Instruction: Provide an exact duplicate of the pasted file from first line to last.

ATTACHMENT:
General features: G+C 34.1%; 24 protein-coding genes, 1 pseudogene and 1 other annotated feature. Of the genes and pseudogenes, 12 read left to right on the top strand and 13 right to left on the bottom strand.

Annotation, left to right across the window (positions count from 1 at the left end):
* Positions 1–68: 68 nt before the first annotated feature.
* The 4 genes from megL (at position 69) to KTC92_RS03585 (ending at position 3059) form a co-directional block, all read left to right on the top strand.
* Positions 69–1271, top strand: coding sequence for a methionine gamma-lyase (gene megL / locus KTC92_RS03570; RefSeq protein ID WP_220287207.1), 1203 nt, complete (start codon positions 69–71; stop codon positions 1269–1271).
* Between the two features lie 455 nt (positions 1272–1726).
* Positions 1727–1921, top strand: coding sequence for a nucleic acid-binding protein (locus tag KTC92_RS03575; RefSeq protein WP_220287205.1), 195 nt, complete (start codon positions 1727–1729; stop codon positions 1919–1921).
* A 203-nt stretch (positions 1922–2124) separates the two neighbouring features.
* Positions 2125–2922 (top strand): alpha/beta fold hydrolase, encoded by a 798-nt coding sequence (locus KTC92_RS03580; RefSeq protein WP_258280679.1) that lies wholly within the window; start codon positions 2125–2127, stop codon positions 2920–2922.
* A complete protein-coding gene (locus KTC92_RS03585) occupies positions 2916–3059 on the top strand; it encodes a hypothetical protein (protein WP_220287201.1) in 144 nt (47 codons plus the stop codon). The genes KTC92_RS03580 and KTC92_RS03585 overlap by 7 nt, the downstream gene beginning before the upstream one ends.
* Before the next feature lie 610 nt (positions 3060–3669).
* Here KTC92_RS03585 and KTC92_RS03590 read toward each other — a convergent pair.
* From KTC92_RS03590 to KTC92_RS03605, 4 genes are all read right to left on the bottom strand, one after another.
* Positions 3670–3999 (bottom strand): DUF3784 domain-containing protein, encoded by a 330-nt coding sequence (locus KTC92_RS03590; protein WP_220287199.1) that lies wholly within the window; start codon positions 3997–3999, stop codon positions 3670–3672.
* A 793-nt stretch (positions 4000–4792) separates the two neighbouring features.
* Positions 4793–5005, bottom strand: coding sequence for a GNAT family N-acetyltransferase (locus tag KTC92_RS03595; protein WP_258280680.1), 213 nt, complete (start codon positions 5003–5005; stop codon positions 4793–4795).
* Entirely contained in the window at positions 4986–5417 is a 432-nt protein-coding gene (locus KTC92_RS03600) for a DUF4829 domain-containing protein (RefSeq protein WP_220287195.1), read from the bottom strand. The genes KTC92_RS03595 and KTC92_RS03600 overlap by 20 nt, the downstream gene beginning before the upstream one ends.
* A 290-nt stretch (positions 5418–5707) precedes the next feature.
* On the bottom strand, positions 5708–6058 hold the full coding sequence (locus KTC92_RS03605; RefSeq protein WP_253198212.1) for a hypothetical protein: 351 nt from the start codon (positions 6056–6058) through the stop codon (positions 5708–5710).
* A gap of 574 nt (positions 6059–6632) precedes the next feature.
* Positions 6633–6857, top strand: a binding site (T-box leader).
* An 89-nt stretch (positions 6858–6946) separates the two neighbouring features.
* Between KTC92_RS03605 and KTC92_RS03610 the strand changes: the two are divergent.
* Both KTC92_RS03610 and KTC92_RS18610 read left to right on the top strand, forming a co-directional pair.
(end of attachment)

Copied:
General features: G+C 34.1%; 24 protein-coding genes, 1 pseudogene and 1 other annotated feature. Of the genes and pseudogenes, 12 read left to right on the top strand and 13 right to left on the bottom strand.

Annotation, left to right across the window (positions count from 1 at the left end):
* Positions 1–68: 68 nt before the first annotated feature.
* The 4 genes from megL (at position 69) to KTC92_RS03585 (ending at position 3059) form a co-directional block, all read left to right on the top strand.
* Positions 69–1271, top strand: coding sequence for a methionine gamma-lyase (gene megL / locus KTC92_RS03570; RefSeq protein ID WP_220287207.1), 1203 nt, complete (start codon positions 69–71; stop codon positions 1269–1271).
* Between the two features lie 455 nt (positions 1272–1726).
* Positions 1727–1921, top strand: coding sequence for a nucleic acid-binding protein (locus tag KTC92_RS03575; RefSeq protein WP_220287205.1), 195 nt, complete (start codon positions 1727–1729; stop codon positions 1919–1921).
* A 203-nt stretch (positions 1922–2124) separates the two neighbouring features.
* Positions 2125–2922 (top strand): alpha/beta fold hydrolase, encoded by a 798-nt coding sequence (locus KTC92_RS03580; RefSeq protein WP_258280679.1) that lies wholly within the window; start codon positions 2125–2127, stop codon positions 2920–2922.
* A complete protein-coding gene (locus KTC92_RS03585) occupies positions 2916–3059 on the top strand; it encodes a hypothetical protein (protein WP_220287201.1) in 144 nt (47 codons plus the stop codon). The genes KTC92_RS03580 and KTC92_RS03585 overlap by 7 nt, the downstream gene beginning before the upstream one ends.
* Before the next feature lie 610 nt (positions 3060–3669).
* Here KTC92_RS03585 and KTC92_RS03590 read toward each other — a convergent pair.
* From KTC92_RS03590 to KTC92_RS03605, 4 genes are all read right to left on the bottom strand, one after another.
* Positions 3670–3999 (bottom strand): DUF3784 domain-containing protein, encoded by a 330-nt coding sequence (locus KTC92_RS03590; protein WP_220287199.1) that lies wholly within the window; start codon positions 3997–3999, stop codon positions 3670–3672.
* A 793-nt stretch (positions 4000–4792) separates the two neighbouring features.
* Positions 4793–5005, bottom strand: coding sequence for a GNAT family N-acetyltransferase (locus tag KTC92_RS03595; protein WP_258280680.1), 213 nt, complete (start codon positions 5003–5005; stop codon positions 4793–4795).
* Entirely contained in the window at positions 4986–5417 is a 432-nt protein-coding gene (locus KTC92_RS03600) for a DUF4829 domain-containing protein (RefSeq protein WP_220287195.1), read from the bottom strand. The genes KTC92_RS03595 and KTC92_RS03600 overlap by 20 nt, the downstream gene beginning before the upstream one ends.
* A 290-nt stretch (positions 5418–5707) precedes the next feature.
* On the bottom strand, positions 5708–6058 hold the full coding sequence (locus KTC92_RS03605; RefSeq protein WP_253198212.1) for a hypothetical protein: 351 nt from the start codon (positions 6056–6058) through the stop codon (positions 5708–5710).
* A gap of 574 nt (positions 6059–6632) precedes the next feature.
* Positions 6633–6857, top strand: a binding site (T-box leader).
* An 89-nt stretch (positions 6858–6946) separates the two neighbouring features.
* Between KTC92_RS03605 and KTC92_RS03610 the strand changes: the two are divergent.
* Both KTC92_RS03610 and KTC92_RS18610 read left to right on the top strand, forming a co-directional pair.